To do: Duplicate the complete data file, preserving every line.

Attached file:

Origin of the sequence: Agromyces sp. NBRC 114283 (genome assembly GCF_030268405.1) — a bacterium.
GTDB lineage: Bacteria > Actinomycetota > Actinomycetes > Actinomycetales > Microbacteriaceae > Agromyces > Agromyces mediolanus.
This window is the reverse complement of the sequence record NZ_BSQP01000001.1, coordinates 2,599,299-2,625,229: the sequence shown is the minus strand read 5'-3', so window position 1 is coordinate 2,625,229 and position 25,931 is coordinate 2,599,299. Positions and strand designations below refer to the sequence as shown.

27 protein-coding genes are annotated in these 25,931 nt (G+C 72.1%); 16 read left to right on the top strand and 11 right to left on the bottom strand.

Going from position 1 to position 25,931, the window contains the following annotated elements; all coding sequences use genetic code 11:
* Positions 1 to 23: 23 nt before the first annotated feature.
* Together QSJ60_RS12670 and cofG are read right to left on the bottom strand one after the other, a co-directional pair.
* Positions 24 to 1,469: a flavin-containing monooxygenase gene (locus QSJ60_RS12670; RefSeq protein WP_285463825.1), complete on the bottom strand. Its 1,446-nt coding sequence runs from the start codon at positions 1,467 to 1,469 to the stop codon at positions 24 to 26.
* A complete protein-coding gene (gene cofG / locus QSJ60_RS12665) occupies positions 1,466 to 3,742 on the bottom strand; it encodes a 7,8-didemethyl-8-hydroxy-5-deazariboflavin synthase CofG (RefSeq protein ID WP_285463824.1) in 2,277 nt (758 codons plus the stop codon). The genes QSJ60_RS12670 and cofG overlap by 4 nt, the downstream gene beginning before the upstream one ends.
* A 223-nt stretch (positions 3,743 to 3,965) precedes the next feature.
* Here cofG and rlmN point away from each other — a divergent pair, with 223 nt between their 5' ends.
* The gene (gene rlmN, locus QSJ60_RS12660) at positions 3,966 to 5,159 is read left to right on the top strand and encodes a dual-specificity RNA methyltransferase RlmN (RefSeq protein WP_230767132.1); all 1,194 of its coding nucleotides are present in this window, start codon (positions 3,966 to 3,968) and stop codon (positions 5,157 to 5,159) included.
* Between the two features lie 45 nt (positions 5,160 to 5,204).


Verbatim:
Origin of the sequence: Agromyces sp. NBRC 114283 (genome assembly GCF_030268405.1) — a bacterium.
GTDB lineage: Bacteria > Actinomycetota > Actinomycetes > Actinomycetales > Microbacteriaceae > Agromyces > Agromyces mediolanus.
This window is the reverse complement of the sequence record NZ_BSQP01000001.1, coordinates 2,599,299-2,625,229: the sequence shown is the minus strand read 5'-3', so window position 1 is coordinate 2,625,229 and position 25,931 is coordinate 2,599,299. Positions and strand designations below refer to the sequence as shown.

27 protein-coding genes are annotated in these 25,931 nt (G+C 72.1%); 16 read left to right on the top strand and 11 right to left on the bottom strand.

Going from position 1 to position 25,931, the window contains the following annotated elements; all coding sequences use genetic code 11:
* Positions 1 to 23: 23 nt before the first annotated feature.
* Together QSJ60_RS12670 and cofG are read right to left on the bottom strand one after the other, a co-directional pair.
* Positions 24 to 1,469: a flavin-containing monooxygenase gene (locus QSJ60_RS12670; RefSeq protein WP_285463825.1), complete on the bottom strand. Its 1,446-nt coding sequence runs from the start codon at positions 1,467 to 1,469 to the stop codon at positions 24 to 26.
* A complete protein-coding gene (gene cofG / locus QSJ60_RS12665) occupies positions 1,466 to 3,742 on the bottom strand; it encodes a 7,8-didemethyl-8-hydroxy-5-deazariboflavin synthase CofG (RefSeq protein ID WP_285463824.1) in 2,277 nt (758 codons plus the stop codon). The genes QSJ60_RS12670 and cofG overlap by 4 nt, the downstream gene beginning before the upstream one ends.
* A 223-nt stretch (positions 3,743 to 3,965) precedes the next feature.
* Here cofG and rlmN point away from each other — a divergent pair, with 223 nt between their 5' ends.
* The gene (gene rlmN, locus QSJ60_RS12660) at positions 3,966 to 5,159 is read left to right on the top strand and encodes a dual-specificity RNA methyltransferase RlmN (RefSeq protein WP_230767132.1); all 1,194 of its coding nucleotides are present in this window, start codon (positions 3,966 to 3,968) and stop codon (positions 5,157 to 5,159) included.
* Between the two features lie 45 nt (positions 5,160 to 5,204).